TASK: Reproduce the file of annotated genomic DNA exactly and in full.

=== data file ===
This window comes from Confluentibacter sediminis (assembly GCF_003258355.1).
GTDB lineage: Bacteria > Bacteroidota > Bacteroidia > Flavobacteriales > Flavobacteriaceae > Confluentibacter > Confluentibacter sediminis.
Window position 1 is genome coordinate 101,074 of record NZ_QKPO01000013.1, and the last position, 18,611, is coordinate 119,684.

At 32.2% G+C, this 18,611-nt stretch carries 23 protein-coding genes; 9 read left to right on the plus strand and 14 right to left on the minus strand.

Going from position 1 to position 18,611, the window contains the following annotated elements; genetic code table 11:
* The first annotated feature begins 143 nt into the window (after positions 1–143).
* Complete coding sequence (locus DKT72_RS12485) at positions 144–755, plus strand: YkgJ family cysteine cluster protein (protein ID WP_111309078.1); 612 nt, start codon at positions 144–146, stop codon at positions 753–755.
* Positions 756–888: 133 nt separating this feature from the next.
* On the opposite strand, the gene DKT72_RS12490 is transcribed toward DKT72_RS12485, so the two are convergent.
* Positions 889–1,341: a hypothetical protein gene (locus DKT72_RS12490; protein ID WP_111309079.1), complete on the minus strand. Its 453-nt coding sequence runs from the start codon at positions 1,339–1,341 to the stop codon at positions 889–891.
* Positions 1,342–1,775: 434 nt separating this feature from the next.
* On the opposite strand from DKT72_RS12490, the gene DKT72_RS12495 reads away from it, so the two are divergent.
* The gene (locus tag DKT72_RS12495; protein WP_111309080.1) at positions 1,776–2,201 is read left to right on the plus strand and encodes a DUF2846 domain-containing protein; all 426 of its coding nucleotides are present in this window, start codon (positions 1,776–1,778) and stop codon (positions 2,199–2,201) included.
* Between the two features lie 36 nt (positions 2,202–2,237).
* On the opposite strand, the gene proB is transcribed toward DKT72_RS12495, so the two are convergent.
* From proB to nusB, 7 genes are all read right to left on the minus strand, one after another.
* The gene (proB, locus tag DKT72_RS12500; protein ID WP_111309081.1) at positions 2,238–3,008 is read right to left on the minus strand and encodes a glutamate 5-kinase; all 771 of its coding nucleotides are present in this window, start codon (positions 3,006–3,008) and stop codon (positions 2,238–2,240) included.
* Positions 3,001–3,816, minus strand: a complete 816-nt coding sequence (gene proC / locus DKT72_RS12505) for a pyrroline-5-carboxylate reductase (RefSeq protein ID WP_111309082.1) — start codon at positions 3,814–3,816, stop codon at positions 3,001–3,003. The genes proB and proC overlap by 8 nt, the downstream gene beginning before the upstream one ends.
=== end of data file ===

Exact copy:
This window comes from Confluentibacter sediminis (assembly GCF_003258355.1).
GTDB lineage: Bacteria > Bacteroidota > Bacteroidia > Flavobacteriales > Flavobacteriaceae > Confluentibacter > Confluentibacter sediminis.
Window position 1 is genome coordinate 101,074 of record NZ_QKPO01000013.1, and the last position, 18,611, is coordinate 119,684.

At 32.2% G+C, this 18,611-nt stretch carries 23 protein-coding genes; 9 read left to right on the plus strand and 14 right to left on the minus strand.

Going from position 1 to position 18,611, the window contains the following annotated elements; genetic code table 11:
* The first annotated feature begins 143 nt into the window (after positions 1–143).
* Complete coding sequence (locus DKT72_RS12485) at positions 144–755, plus strand: YkgJ family cysteine cluster protein (protein ID WP_111309078.1); 612 nt, start codon at positions 144–146, stop codon at positions 753–755.
* Positions 756–888: 133 nt separating this feature from the next.
* On the opposite strand, the gene DKT72_RS12490 is transcribed toward DKT72_RS12485, so the two are convergent.
* Positions 889–1,341: a hypothetical protein gene (locus DKT72_RS12490; protein ID WP_111309079.1), complete on the minus strand. Its 453-nt coding sequence runs from the start codon at positions 1,339–1,341 to the stop codon at positions 889–891.
* Positions 1,342–1,775: 434 nt separating this feature from the next.
* On the opposite strand from DKT72_RS12490, the gene DKT72_RS12495 reads away from it, so the two are divergent.
* The gene (locus tag DKT72_RS12495; protein WP_111309080.1) at positions 1,776–2,201 is read left to right on the plus strand and encodes a DUF2846 domain-containing protein; all 426 of its coding nucleotides are present in this window, start codon (positions 1,776–1,778) and stop codon (positions 2,199–2,201) included.
* Between the two features lie 36 nt (positions 2,202–2,237).
* On the opposite strand, the gene proB is transcribed toward DKT72_RS12495, so the two are convergent.
* From proB to nusB, 7 genes are all read right to left on the minus strand, one after another.
* The gene (proB, locus tag DKT72_RS12500; protein ID WP_111309081.1) at positions 2,238–3,008 is read right to left on the minus strand and encodes a glutamate 5-kinase; all 771 of its coding nucleotides are present in this window, start codon (positions 3,006–3,008) and stop codon (positions 2,238–2,240) included.
* Positions 3,001–3,816, minus strand: a complete 816-nt coding sequence (gene proC / locus DKT72_RS12505) for a pyrroline-5-carboxylate reductase (RefSeq protein ID WP_111309082.1) — start codon at positions 3,814–3,816, stop codon at positions 3,001–3,003. The genes proB and proC overlap by 8 nt, the downstream gene beginning before the upstream one ends.